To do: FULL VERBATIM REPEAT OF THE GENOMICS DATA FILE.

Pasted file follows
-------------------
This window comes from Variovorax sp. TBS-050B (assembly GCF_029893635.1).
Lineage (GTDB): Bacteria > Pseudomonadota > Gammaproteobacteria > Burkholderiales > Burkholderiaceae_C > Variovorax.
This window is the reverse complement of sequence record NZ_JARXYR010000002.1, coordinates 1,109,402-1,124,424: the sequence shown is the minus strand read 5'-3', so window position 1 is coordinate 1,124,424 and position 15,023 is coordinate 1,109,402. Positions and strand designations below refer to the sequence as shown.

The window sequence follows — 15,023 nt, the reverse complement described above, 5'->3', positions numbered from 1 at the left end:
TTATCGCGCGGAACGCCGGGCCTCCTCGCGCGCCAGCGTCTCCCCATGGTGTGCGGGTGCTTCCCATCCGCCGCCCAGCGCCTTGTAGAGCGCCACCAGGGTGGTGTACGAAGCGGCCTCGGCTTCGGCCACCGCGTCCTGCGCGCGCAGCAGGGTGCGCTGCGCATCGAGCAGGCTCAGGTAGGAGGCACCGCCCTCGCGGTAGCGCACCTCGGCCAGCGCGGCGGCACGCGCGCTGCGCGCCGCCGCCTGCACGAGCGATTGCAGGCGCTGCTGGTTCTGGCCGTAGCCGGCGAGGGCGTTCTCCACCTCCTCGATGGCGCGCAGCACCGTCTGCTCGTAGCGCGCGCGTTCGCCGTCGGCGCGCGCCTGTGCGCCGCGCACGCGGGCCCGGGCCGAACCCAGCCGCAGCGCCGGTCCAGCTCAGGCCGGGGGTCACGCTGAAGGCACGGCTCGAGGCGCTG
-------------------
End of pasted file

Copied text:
This window comes from Variovorax sp. TBS-050B (assembly GCF_029893635.1).
Lineage (GTDB): Bacteria > Pseudomonadota > Gammaproteobacteria > Burkholderiales > Burkholderiaceae_C > Variovorax.
This window is the reverse complement of sequence record NZ_JARXYR010000002.1, coordinates 1,109,402-1,124,424: the sequence shown is the minus strand read 5'-3', so window position 1 is coordinate 1,124,424 and position 15,023 is coordinate 1,109,402. Positions and strand designations below refer to the sequence as shown.

The window sequence follows — 15,023 nt, the reverse complement described above, 5'->3', positions numbered from 1 at the left end:
TTATCGCGCGGAACGCCGGGCCTCCTCGCGCGCCAGCGTCTCCCCATGGTGTGCGGGTGCTTCCCATCCGCCGCCCAGCGCCTTGTAGAGCGCCACCAGGGTGGTGTACGAAGCGGCCTCGGCTTCGGCCACCGCGTCCTGCGCGCGCAGCAGGGTGCGCTGCGCATCGAGCAGGCTCAGGTAGGAGGCACCGCCCTCGCGGTAGCGCACCTCGGCCAGCGCGGCGGCACGCGCGCTGCGCGCCGCCGCCTGCACGAGCGATTGCAGGCGCTGCTGGTTCTGGCCGTAGCCGGCGAGGGCGTTCTCCACCTCCTCGATGGCGCGCAGCACCGTCTGCTCGTAGCGCGCGCGTTCGCCGTCGGCGCGCGCCTGTGCGCCGCGCACGCGGGCCCGGGCCGAACCCAGCCGCAGCGCCGGTCCAGCTCAGGCCGGGGGTCACGCTGAAGGCACGGCTCGAGGCGCTG